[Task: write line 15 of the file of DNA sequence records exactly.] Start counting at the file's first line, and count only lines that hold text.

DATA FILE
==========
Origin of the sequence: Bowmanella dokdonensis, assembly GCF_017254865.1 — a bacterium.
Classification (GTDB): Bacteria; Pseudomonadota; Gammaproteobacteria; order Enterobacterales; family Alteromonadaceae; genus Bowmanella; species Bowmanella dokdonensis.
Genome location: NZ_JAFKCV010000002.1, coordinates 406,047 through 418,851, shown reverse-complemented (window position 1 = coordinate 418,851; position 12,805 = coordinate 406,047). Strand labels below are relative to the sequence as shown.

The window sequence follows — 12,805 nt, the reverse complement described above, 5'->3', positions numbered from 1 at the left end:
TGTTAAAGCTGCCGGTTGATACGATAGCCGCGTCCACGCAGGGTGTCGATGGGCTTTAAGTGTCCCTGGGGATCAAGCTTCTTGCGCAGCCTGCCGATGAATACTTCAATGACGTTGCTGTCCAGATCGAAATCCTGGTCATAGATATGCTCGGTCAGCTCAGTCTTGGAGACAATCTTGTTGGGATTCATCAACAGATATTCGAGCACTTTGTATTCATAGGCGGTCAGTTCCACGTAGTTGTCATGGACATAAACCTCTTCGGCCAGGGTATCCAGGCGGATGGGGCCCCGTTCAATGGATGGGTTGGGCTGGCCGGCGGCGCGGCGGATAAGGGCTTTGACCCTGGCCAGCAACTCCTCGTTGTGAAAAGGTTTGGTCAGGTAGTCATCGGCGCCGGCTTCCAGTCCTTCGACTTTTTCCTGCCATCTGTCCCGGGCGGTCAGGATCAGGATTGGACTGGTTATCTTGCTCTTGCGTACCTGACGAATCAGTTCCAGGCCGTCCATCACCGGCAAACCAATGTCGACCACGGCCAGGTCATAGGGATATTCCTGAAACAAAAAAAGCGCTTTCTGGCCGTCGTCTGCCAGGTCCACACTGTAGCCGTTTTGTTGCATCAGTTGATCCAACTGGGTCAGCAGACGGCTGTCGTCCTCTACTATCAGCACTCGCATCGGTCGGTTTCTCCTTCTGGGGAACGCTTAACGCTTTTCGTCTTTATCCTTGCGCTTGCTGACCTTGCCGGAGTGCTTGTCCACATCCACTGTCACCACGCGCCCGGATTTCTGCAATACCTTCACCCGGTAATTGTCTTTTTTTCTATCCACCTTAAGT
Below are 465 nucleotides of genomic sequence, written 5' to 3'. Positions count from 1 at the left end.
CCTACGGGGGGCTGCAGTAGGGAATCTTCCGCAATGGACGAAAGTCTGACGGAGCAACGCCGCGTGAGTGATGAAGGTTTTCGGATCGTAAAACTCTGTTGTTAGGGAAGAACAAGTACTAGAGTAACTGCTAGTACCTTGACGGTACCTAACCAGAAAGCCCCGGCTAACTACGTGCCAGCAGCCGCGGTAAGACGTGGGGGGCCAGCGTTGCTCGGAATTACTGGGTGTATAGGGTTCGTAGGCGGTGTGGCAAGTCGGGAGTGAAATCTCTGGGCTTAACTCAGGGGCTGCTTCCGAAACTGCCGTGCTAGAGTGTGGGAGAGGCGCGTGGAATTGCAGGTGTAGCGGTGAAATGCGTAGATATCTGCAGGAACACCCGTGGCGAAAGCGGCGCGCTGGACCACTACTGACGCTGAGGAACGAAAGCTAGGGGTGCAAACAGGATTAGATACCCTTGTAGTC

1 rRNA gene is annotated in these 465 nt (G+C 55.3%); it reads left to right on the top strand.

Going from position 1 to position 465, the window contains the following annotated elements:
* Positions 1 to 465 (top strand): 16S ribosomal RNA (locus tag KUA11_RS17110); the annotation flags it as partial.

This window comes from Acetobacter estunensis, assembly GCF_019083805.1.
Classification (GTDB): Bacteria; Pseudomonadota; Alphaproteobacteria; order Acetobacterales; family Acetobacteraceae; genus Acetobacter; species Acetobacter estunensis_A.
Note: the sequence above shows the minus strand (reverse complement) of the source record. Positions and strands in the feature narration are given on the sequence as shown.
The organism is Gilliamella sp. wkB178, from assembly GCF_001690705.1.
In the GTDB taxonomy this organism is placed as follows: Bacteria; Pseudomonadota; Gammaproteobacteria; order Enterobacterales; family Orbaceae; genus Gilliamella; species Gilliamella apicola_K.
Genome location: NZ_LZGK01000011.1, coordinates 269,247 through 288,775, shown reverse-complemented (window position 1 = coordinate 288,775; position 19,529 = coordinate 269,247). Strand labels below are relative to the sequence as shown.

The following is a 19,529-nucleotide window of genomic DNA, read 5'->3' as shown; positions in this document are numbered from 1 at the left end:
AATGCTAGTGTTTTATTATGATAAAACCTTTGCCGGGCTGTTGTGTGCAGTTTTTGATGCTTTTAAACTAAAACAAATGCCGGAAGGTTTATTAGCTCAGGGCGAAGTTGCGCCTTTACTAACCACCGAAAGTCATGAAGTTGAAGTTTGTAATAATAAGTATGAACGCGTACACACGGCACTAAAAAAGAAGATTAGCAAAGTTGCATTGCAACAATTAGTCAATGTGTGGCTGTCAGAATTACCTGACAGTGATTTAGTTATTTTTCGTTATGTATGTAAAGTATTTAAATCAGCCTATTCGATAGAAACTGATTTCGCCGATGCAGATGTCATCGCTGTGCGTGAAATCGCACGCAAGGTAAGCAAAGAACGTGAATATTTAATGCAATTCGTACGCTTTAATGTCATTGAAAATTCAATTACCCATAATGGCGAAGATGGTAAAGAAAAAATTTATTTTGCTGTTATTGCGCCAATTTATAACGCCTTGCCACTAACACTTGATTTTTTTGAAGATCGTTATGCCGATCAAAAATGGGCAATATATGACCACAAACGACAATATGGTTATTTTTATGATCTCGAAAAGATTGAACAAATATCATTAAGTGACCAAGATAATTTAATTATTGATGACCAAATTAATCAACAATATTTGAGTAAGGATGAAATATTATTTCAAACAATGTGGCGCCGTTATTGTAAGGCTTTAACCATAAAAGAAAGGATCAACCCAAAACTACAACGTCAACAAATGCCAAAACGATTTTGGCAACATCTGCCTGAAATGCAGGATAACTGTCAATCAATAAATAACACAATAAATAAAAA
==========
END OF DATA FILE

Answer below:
In the GTDB taxonomy this organism is placed as follows: Bacteria; Pseudomonadota; Gammaproteobacteria; order Enterobacterales; family Orbaceae; genus Gilliamella; species Gilliamella apicola_K.